ACORN members don’t expect much from the Bush administration, but for an organization that got its start during the Nixon years, and thrived through the Ford, Reagan, and Bush Sr. years, dealing with Republicans is nothing new.
First, let’s not kid ourselves about what the Clinton years meant for organizations like ours. Arguably the most important piece of Clinton-era legislation affecting low-income communities was the Gramm-Leach-Bliley financial modernization bill, which permits monster combinations between banks, Wall Street and the insurance industry and seriously weakens the Community Reinvestment Act. Clinton’s Treasury Secretary (and supposed champion of urban community development) Robert Rubin bludgeoned Democratic members of Congress into supporting this bill – only to then leave the administration and become co-chair of the legislation’s main beneficiary, Citigroup.
Of course, none of this recent history should blind us to the threat posed by Bush and the Republican Congress. Clearly the Bush tax plan is a disaster. And Bush’s early moves against labor (the defeat of the ergonomics rules, along with the promulgation of a series of anti-labor executive orders) demonstrate that this administration is going to aggressively target its enemies. Many of us are on that list, and we should be getting ready.
So how should community organizations proceed in the Bush era? Job one is MORE ORGANIZING. Without a mass membership base, whether in community organizations or, at the workplace, in unions, there is no progressive strategy possible. With members in motion, we can create opportunities for progress. In particular, ACORN is looking at issues that connect the deeply held demands and values of our base with a set of national campaigns that can deliver victories and change the political climate. Some examples:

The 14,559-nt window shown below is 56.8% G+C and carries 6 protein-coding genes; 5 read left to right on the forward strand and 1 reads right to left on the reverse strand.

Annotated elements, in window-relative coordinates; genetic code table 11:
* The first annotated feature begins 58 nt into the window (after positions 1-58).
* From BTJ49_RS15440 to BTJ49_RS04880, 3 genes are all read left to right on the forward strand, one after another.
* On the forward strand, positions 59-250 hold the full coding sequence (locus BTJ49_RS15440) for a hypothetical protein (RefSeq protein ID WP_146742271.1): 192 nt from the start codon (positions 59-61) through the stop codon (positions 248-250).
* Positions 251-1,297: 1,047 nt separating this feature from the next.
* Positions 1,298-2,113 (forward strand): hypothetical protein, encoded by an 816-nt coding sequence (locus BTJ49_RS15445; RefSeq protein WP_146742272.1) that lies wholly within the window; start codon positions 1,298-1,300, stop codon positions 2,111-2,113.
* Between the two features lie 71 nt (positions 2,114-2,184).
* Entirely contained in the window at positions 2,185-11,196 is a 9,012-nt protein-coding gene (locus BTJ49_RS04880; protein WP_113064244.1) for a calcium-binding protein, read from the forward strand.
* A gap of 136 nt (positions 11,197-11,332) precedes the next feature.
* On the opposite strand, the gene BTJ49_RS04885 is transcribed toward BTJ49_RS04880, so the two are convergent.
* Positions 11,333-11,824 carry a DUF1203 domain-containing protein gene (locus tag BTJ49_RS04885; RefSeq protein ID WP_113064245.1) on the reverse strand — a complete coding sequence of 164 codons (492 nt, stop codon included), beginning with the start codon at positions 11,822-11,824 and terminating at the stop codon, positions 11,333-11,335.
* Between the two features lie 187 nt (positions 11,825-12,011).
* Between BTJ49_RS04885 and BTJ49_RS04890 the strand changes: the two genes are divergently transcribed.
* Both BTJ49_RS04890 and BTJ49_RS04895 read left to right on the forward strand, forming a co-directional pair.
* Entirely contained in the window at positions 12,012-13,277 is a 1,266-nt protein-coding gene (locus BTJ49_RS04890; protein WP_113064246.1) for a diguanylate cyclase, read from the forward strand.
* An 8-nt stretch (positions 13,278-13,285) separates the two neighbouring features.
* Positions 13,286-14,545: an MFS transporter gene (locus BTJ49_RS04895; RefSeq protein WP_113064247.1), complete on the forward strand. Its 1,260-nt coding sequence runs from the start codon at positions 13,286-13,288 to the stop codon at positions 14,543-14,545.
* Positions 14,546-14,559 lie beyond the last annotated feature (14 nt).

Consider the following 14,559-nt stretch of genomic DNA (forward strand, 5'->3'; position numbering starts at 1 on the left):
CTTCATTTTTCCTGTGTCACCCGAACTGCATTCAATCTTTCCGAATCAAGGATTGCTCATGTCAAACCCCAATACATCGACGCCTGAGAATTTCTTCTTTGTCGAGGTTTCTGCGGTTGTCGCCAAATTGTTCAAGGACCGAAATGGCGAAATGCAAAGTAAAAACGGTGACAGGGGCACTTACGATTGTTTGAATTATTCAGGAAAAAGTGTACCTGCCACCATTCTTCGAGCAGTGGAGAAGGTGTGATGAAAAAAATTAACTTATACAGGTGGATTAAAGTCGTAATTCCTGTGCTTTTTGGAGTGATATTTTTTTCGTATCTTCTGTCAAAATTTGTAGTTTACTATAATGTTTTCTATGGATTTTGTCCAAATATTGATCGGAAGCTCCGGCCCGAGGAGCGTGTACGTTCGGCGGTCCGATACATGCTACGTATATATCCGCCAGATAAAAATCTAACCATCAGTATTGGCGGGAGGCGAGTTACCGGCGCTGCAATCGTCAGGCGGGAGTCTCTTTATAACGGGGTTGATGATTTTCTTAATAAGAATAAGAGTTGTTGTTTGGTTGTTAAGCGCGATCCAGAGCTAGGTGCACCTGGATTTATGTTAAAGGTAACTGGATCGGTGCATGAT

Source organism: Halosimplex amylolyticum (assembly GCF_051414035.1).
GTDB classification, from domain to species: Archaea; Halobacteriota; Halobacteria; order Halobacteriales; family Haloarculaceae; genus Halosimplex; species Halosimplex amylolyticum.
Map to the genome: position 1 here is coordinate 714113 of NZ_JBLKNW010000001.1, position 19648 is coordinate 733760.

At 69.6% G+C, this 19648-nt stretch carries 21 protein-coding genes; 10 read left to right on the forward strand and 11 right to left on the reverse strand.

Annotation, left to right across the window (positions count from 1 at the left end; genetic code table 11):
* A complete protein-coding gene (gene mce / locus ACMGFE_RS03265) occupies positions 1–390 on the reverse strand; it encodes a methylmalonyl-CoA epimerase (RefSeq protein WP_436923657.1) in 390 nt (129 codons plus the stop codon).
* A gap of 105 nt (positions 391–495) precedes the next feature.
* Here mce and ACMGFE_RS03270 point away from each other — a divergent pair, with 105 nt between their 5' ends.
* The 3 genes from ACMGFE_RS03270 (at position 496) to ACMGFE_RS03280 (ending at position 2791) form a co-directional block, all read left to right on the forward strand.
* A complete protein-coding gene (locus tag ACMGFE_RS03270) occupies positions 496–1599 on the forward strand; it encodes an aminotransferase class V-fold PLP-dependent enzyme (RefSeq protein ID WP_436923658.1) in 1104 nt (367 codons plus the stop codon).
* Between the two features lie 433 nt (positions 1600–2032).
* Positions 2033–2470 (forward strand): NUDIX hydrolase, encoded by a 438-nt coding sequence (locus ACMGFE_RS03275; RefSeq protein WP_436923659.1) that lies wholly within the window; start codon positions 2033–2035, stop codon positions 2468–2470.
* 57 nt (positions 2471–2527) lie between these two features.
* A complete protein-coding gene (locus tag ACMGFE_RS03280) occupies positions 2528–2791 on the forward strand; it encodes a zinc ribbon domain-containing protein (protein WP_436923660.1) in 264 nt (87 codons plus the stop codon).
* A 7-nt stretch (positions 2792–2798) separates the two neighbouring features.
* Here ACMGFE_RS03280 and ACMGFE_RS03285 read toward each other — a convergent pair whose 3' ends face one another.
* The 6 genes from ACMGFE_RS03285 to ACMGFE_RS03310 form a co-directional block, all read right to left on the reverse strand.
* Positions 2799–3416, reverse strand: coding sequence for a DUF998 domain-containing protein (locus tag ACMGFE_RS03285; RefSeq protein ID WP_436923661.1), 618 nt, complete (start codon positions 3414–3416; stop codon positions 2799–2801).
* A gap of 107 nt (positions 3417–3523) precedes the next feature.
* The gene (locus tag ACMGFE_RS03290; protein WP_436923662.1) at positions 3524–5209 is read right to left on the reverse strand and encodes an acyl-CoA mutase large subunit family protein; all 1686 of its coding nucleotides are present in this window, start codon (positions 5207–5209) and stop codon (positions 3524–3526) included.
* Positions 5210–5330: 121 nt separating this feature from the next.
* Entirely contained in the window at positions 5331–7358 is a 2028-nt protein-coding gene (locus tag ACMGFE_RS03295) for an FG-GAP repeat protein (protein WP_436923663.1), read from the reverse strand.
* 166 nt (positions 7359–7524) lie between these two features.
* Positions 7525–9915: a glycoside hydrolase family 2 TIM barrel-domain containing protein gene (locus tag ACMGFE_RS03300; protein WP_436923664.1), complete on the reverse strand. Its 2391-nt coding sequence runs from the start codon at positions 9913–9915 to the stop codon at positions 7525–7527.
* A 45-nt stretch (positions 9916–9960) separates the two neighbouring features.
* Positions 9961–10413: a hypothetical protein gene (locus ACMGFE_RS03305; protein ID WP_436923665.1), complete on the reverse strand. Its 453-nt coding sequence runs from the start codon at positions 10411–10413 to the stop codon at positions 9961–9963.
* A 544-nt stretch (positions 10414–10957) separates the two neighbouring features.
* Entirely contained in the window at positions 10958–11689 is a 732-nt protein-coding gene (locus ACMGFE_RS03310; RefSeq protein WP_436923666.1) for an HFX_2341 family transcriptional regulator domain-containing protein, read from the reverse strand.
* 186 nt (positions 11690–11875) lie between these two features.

• Living wage campaigns – over 50 victories so far! – have succeeded in putting the issue of low wage work and income inequality on the national agenda. We are now promoting state living wage campaigns, as well as a federal living wage bill.
• Better schools are at the center of our members’ dreams for the future, and we are moving campaigns aimed at delivering real resources (rather than more testing) to the schools in our neighborhoods.
• Affordable housing fights are springing up in virtually every city where we organize. Many of these campaigns target predatory lenders who are forcing families out of the homes they bought; others seek community reinvestment agreements from ever more concentrated financial institutions; and others start from the crisis of affordability and supply, and move towards demands for inclusionary zoning and housing trust funds. All are rooted in our members’ widespread desire for stable and livable communities.
These are campaigns that can create a majority politics, rooted in our communities but with broad appeal to the electorate. They should be used to push Democrats to ally themselves with progressive forces, drawing a clear distinction between a broad alliance of community organizations, unions, and progressive elected officials and the Republican Congress and administration. Most importantly, we need to use these campaigns to expand the whole base for progressive politics.